The God That Comes

arts-the-god-that-comes

“This is the setup for the show,” opens Hawksley Workman, wine in hand, decked out in eyeshadow and stubble, off the top of The God That Comes. It isn’t a part of the show then, but as he keeps talking, it really is: Workman’s effectively acting the part of the Greek chorus, explaining the arc, giving him a sense of the room, and us a sense of what we’re in for. Which, it turns out, is a rollicking, teetering, boozy good time.

The God That Comes, his and Christian Barry’s re-envisioning of The Bacchae, offers the sort of drunken revelry that rarely gets this lively and fun on a live stage. It’s a personality-driven celebration of hedonistic revelries in the face of would-be constraint, and Workman’s certainly up to the task of seducing you onto his side.

The arc’s simple, and is what Workman lays out in the set-up: tyrannical, repressed king has issues with the god of pleasure taking up residence on the nearby mountain, where the people go and orgy all night. He interrogates the deity; the latter convinces him to don a dress and go see what the parties are all are about. And there, he’s torn to pieces when the hungry revelers take him to be wild game—the modern-day equivalent of being mistaken for a late-night pizza, I guess.

Working through that, Workman goes from keys to drums to guitar to ukulele and back, donning a couple of hats and costumes along the way. You get songs like “Ukelady Boy” and “The Dress Makes The Man,” and a particularly well-placed harmonica solo. Show coda “They Decided Not To Like Us” is the most likely candidate to pop up at a non-God Workman concert in the future, but everything else easily holds its own in the context, particularly thanks to Workman’s presence. His face curls and snarls and winks as he delivers lines like “If your prayer is a dress / do you wear it low-cut?”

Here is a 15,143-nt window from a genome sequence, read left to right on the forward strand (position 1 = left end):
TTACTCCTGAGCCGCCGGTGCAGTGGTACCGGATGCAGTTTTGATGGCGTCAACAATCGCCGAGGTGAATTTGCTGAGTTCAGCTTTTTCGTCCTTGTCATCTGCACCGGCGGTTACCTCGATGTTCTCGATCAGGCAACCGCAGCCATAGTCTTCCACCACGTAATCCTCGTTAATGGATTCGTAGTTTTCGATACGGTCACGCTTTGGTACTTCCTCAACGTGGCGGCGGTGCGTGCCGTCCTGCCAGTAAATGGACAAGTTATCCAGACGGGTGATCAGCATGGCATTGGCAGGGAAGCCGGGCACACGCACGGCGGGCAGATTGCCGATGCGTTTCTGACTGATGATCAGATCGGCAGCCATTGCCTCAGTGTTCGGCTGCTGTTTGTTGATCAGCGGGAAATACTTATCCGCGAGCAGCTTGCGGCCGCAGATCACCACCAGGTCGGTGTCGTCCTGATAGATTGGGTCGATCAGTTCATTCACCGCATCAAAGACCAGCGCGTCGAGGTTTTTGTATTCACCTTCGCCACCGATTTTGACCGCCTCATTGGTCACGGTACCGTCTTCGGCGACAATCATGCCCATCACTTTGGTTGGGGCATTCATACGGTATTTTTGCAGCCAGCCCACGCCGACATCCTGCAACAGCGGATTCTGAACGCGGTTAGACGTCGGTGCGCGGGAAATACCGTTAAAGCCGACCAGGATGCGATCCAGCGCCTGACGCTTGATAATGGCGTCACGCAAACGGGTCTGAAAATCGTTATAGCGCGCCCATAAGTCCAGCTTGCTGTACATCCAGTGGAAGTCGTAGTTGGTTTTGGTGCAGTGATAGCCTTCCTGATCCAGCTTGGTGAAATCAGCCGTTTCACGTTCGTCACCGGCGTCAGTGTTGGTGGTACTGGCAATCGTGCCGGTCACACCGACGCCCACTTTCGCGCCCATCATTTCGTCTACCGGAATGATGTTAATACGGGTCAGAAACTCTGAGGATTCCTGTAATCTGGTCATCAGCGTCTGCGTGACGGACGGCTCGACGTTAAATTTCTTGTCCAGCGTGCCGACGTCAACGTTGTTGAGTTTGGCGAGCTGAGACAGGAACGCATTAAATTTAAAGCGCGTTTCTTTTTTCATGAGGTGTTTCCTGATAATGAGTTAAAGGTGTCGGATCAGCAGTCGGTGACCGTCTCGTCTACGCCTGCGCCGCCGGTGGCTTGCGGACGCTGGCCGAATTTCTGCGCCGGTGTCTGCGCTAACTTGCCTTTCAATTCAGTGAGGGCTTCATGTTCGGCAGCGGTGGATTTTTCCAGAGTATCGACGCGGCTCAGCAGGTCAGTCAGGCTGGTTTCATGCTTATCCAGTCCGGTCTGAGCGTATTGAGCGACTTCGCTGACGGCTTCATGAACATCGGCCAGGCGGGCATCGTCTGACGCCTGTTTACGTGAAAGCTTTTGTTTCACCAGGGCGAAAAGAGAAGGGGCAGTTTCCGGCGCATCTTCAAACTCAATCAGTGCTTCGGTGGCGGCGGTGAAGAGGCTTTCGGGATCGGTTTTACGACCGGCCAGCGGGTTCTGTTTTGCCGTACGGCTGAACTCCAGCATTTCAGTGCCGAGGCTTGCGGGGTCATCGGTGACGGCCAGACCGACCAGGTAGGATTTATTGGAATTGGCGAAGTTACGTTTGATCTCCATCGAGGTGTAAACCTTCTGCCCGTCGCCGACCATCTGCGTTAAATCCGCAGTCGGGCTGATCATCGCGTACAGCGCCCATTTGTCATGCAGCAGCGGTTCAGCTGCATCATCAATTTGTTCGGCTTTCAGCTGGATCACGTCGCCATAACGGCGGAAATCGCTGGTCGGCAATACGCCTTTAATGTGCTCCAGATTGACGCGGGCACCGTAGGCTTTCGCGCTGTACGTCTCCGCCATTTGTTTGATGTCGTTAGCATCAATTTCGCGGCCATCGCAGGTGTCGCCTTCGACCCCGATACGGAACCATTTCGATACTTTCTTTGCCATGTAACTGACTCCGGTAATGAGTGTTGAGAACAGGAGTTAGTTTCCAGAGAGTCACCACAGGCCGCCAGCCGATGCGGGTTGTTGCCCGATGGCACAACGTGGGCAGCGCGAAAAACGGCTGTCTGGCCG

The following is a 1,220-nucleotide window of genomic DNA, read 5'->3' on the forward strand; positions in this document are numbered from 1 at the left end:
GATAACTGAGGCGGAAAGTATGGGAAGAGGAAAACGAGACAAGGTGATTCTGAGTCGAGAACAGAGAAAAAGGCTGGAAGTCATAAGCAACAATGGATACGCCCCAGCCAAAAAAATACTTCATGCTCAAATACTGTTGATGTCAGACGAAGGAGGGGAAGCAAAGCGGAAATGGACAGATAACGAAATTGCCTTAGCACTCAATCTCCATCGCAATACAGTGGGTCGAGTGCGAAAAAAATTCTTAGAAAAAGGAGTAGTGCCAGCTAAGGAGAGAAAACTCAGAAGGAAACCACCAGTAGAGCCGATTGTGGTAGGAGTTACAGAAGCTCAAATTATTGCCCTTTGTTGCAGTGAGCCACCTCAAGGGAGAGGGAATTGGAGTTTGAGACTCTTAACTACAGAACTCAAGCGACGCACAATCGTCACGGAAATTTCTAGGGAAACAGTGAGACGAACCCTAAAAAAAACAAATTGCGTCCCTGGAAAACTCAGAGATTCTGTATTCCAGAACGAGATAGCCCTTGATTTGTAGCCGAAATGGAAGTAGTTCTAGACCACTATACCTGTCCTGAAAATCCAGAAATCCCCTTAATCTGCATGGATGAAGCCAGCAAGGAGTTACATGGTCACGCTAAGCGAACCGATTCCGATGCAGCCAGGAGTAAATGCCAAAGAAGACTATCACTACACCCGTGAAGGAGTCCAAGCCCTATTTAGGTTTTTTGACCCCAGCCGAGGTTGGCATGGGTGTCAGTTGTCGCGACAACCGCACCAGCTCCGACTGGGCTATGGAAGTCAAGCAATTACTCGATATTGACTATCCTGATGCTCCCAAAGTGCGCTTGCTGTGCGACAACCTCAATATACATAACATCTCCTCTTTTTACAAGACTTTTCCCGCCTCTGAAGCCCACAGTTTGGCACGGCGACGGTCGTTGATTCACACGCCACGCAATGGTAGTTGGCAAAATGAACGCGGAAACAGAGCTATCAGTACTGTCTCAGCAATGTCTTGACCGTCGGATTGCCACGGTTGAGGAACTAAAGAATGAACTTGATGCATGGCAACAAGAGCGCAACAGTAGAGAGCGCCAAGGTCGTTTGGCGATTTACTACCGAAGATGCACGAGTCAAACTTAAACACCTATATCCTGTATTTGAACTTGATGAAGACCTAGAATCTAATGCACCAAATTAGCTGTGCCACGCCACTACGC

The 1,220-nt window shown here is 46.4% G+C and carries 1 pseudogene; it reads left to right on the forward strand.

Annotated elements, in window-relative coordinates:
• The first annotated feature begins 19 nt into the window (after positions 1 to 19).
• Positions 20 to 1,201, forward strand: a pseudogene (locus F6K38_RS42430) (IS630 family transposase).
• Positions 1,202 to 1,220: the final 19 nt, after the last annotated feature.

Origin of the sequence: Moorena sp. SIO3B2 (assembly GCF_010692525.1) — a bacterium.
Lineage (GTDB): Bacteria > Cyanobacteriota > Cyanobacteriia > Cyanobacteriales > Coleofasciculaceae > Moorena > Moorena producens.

It’s all playful, often raunchy, and pretty hypnotic to see unfurl: Workman does a tightrope strut of performance aplomb and boozy indulgence. It feels like it could teeter over the edge at any point, but that’s half the fun: some of The God’s highlights are when Workman’s clearly vamping, stretching out the moments to match the mood in the room. Occasionally he pushes a step too far, but he’s a strong enough performer to bring it back just as quick.

There’s a subtle political statement being made here, I suppose, about the people in charge’s demand for control and disconnect from what the people want, but it’s ultimately background here. Same goes for the Greek myth’s darker edges: what wins out is the amorous mood of the God.

And on that note: in its celebration of sex and wine and revelry The God That Comes apparently doubles as an aphrodisiac onto itself—in the middle of Saturday night’s performance, a couple allegedly snuck into a stairwell mid-show, where they were caught bumpin’ uglies by Citadel staff. On one hand, if you’re going to proclaim yourself “master of fertility” in a show, as Workman does here, you better damn well prove it. On the other: when was the last time you heard of a piece of theatre responsible for a mid-show tryst? 

Until Sat, Jan 25 (8 pm)
Directed by Christian Barry
Citadel Theatre, $45 – $73.50

 

 
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